“Trends exist because the industry needs to sell. They create a need for you. Throughout history there have been trends that have accompanied and continue to accompany social changes, but it is impossible for trends to accompany social changes if they are generated every two weeks. That is already an invention of the industry to encourage us to consume”, says Laura, who defines herself as a strong detractor of “what takes”. “I am not interested in trends, nor to specify what is worn, what is worn is to be an intelligent and conscious consumer, to know how to get the best out of your wardrobe, to have personality and to know how to reflect it, because ultimately fashion is a language, a declaration of intent, how we dress speaks volumes about us”.
In addition to being an image consultant and stylist, Laura is a publicist and knows the "behind the scenes" that encourages the creation of trends to generate needs and greater consumption. For this reason, she is a standard bearer when it comes to encouraging intelligent and conscious consumption. “Human beings are currently subjected to more than three thousand advertising inputs from social networks, outdoor advertising, or even the series they watch. We are so saturated with advertising that we don't end up discriminating between what we like and what we don't”, he explains and continues: “If you work on self-knowledge, if you know yourself better, you will hardly be so influential. If a person knows himself and is clear about his tastes and his aesthetic and cultural references, it doesn't matter what they say and unless it is something that really suits his essence, he will not succumb so easily.
“In addition to self-awareness, in order to make intelligent consumption it is important to encourage creativity. Creativity is not a gift that some of us have and others don't. It works, it is a muscle that develops. You work with things as silly as having a different breakfast every day. The issue is that we live in a society where everything goes very fast, where we try not to think too much because our daily worries exhaust all space and time. We like that they give us everything quite chewed up. By the time you work on creativity, you get used to seeing alternatives in routine things, and you end up seeing possibilities in your closet as well. When you work on creativity, you will end up combining clothes in ways that are not traditional or standard, and that will expand your wardrobe much more and you will use what you have more,” she explains.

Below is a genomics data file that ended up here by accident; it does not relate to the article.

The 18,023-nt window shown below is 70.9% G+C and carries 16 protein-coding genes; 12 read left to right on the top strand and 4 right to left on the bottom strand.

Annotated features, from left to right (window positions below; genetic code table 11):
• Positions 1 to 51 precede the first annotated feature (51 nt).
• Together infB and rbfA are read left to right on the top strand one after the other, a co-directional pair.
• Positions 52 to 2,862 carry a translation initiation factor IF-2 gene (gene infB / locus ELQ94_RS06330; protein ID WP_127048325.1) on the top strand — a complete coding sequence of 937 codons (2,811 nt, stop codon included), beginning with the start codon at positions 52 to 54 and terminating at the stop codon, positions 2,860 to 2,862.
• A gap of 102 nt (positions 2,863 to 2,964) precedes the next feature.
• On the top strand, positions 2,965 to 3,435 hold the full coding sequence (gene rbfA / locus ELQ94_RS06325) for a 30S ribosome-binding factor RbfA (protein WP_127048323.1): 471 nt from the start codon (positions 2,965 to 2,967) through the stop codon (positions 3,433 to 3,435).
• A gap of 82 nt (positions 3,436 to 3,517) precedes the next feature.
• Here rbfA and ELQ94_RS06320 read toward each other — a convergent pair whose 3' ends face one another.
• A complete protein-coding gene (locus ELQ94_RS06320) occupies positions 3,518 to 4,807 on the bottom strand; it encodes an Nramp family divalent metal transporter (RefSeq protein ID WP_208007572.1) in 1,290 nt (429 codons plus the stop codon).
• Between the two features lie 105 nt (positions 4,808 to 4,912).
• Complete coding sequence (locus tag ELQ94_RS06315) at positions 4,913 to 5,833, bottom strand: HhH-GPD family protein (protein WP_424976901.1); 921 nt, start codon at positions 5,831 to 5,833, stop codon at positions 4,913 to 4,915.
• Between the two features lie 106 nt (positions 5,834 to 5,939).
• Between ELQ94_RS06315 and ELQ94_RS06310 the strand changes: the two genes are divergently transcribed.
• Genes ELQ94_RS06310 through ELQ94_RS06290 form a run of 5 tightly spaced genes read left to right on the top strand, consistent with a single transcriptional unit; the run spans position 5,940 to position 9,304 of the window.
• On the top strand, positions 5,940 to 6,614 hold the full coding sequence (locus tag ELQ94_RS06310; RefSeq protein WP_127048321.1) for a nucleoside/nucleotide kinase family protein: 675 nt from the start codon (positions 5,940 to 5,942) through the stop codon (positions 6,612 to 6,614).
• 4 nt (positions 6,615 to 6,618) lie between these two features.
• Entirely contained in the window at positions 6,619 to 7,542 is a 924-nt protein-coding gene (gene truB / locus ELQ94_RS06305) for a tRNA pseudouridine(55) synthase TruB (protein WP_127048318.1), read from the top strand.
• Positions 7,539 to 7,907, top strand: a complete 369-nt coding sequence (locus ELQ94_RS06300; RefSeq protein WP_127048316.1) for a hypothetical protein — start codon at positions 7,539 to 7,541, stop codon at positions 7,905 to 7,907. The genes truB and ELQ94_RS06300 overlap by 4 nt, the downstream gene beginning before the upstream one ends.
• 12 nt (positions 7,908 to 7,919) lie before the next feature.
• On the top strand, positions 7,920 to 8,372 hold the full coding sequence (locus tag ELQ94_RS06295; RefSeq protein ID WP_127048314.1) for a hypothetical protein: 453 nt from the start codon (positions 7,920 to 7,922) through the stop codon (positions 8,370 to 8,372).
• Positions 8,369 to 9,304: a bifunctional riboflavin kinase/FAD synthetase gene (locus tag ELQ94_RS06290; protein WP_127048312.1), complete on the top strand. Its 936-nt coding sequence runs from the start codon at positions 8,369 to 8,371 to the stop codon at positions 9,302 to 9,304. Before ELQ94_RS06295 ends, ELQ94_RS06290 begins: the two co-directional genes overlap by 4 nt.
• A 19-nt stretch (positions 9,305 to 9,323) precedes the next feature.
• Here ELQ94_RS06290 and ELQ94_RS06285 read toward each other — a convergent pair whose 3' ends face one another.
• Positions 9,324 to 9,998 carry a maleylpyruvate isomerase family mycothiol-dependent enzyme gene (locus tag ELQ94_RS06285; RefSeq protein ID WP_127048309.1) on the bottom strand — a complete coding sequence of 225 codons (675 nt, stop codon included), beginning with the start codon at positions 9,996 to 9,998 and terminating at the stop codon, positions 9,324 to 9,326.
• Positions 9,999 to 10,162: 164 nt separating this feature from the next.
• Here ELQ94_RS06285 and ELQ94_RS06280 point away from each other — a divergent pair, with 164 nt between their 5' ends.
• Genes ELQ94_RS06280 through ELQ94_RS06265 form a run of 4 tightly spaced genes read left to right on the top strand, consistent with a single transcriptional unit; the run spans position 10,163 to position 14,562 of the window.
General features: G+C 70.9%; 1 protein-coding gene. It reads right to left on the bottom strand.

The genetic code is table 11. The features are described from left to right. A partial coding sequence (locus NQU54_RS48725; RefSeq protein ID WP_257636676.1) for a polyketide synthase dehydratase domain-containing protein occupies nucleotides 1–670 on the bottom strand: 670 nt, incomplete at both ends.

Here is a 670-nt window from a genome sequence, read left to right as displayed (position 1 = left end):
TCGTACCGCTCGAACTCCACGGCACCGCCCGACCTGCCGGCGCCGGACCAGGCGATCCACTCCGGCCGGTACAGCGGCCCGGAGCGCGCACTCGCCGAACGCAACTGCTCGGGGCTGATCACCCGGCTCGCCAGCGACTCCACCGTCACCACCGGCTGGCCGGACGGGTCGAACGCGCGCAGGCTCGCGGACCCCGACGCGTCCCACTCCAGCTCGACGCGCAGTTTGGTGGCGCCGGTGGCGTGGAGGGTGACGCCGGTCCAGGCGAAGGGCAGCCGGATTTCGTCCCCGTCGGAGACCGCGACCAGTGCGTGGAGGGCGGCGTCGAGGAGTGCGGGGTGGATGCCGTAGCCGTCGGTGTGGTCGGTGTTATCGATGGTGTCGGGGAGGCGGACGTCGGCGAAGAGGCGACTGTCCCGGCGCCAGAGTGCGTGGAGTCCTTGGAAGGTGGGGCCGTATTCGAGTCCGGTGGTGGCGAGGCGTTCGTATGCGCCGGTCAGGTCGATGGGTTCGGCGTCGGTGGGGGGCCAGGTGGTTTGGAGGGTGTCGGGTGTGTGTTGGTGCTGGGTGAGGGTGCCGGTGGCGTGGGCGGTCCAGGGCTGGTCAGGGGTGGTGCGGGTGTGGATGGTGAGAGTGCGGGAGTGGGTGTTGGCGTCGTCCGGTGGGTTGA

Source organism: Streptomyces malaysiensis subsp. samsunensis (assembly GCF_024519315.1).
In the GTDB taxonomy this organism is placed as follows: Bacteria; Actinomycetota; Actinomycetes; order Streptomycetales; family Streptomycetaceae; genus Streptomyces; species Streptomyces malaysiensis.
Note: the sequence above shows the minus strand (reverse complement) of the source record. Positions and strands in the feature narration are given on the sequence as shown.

–When it comes to recommending, it is very delicate to fall into classifications such as “a certain garment is for a certain type of body”. In your case, how do you base your recommendations?
–Totally. I think that the classification of the body as pear, cylinder, inverted triangle and so on is a bit unfair because it also only occurs in the case of women's bodies. I have never seen that classification made towards the body of men. That seems absurd to me. But what cannot be denied is that each body has different volumes. This is not good or bad, it is a product of the diversity of bodies and, depending on where you have the volumes, the clothes can help you with certain issues depending on your preferences. You can mark the volumes, attenuate them, depending on what you are looking for, there are garments that will help you achieve those optical effects. From that place it is interesting for me to talk about volumes. To see how to play with them to enhance the traits that the person wants to highlight. But every recommendation is based on a previous conversation with the person and an understanding of their tastes and preferences and interests. You have to advise according to their needs and potentialities.
For each occasion is broadcast on Saturdays and Sundays at 6:00 p.m. by More Chic.